Leonardo’s Madonna of the Yarnwinder was recovered on 4 October, following its theft four years ago from Drumlanrig Castle, in Dumfriesshire, Scotland. Sadly, the ninth Duke of Buccleuch died just a month before the recovery, on 5 September. A year earlier, the 82-year-old duke had written to The Art Newspaper about the temporary loss of the painting in Italy during World War II, saying that “I can only hope that it will be retrieved a second time without a scratch and preferably before I fall off my perch!” (July 2006, p15).
Police recovered the Leonardo from the office of Glasgow lawyers HBJ Gateley Wareing. Four men were charged in Dumfries the day after the recovery with conspiracy to rob and extort money: Calum Jones, Marshall Ronald, Robert Graham and John Doyle. The first two are solicitors and the other two are private theft recoverers.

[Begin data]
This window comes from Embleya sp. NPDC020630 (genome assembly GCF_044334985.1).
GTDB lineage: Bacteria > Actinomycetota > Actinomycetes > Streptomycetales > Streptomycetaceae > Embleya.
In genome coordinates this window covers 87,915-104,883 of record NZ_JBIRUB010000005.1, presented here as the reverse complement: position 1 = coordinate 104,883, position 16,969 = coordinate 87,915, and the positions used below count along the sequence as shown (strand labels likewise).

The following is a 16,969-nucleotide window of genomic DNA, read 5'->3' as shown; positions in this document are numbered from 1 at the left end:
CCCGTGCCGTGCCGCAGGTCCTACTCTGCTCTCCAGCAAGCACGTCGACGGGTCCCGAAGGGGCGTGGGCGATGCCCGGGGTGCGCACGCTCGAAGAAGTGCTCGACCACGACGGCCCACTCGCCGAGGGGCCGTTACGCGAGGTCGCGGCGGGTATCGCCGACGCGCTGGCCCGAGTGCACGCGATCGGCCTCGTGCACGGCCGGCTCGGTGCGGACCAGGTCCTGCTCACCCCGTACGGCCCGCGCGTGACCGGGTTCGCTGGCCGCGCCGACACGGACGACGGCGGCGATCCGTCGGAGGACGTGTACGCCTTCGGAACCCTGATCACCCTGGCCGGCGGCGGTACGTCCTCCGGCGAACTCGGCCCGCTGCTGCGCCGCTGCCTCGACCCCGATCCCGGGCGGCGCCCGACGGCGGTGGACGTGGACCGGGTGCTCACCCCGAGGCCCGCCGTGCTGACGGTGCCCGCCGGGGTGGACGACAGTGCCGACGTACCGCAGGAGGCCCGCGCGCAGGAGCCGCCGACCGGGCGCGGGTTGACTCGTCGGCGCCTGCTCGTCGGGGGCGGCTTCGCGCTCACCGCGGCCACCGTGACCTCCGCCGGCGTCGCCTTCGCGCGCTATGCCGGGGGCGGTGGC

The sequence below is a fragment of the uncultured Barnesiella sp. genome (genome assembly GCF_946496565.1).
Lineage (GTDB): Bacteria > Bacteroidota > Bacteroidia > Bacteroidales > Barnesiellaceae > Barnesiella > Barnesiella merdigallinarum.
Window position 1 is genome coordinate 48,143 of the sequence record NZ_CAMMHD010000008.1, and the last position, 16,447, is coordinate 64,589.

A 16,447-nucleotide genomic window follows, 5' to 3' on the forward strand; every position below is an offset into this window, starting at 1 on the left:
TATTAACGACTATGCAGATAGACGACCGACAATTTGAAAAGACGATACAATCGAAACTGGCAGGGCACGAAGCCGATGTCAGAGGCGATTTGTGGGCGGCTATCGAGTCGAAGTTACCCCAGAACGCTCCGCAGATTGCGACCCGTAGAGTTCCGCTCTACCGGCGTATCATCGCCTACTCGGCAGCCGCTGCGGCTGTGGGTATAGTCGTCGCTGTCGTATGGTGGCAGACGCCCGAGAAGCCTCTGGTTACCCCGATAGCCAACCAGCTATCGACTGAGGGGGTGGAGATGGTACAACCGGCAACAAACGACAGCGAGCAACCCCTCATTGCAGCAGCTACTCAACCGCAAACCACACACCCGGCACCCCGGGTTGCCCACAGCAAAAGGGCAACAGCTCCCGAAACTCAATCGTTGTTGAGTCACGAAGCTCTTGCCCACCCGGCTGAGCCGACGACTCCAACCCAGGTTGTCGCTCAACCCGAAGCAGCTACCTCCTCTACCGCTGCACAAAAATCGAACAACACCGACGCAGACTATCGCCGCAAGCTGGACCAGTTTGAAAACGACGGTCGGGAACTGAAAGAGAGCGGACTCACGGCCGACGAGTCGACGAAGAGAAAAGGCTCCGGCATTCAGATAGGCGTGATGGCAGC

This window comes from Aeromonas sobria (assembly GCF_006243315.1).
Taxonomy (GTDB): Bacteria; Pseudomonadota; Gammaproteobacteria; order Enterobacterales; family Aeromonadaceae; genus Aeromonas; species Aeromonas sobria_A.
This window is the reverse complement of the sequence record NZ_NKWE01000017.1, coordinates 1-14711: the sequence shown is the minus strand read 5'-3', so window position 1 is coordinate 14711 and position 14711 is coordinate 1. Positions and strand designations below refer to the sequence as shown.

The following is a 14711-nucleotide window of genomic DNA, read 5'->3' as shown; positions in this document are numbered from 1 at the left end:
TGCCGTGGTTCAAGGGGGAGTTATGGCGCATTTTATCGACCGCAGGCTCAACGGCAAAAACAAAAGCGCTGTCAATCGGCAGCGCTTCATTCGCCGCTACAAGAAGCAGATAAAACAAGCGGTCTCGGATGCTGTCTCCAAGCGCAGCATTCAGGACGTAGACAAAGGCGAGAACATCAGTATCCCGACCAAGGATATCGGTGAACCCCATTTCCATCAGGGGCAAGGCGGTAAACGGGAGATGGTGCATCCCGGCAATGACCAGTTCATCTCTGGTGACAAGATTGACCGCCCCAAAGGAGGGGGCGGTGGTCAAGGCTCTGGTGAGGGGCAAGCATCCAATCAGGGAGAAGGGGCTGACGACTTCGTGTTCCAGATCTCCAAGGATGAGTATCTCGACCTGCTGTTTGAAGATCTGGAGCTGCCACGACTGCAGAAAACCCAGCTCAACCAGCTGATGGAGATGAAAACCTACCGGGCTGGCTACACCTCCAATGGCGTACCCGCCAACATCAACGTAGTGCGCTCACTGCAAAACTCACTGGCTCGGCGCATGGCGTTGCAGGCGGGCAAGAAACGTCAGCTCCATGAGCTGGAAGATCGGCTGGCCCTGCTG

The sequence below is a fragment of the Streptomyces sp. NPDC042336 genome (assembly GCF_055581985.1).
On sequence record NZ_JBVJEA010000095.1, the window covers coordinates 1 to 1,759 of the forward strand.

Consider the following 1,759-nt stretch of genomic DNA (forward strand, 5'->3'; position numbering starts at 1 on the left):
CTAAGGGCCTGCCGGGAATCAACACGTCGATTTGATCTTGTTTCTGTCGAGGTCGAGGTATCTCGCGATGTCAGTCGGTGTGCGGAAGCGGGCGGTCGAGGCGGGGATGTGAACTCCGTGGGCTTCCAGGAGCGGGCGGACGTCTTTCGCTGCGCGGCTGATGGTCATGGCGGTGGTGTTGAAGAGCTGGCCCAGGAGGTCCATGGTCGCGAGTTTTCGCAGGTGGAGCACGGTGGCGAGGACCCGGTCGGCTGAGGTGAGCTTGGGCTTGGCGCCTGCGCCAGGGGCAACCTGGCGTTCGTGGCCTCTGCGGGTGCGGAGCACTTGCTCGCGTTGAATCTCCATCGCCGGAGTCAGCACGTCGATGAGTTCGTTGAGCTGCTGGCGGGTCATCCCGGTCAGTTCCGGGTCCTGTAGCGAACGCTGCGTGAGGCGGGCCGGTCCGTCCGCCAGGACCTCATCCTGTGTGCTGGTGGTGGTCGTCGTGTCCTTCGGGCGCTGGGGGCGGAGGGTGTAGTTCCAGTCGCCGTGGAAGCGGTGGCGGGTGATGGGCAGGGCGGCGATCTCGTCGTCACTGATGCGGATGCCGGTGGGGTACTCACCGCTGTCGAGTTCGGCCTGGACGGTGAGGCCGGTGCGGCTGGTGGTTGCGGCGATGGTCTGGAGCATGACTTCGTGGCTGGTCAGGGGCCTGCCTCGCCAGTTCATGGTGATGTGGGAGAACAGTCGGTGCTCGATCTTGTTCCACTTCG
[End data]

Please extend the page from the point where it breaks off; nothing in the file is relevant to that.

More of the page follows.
Although the attribution of Madonna of the Yarnwinder is questioned by some scholars, if fully accepted, it might be worth over £50m. An insurance payment of £3.2m was made to the duke’s family after the theft, but this is expected to be returned in exchange for full title to the picture.
The tenth Duke says that he is “determined that the painting should once again go on public view”, at Drumlanrig. The picture is to be fully examined by conservators at the National Gallery of Scotland, but it appears to have survived in good condition.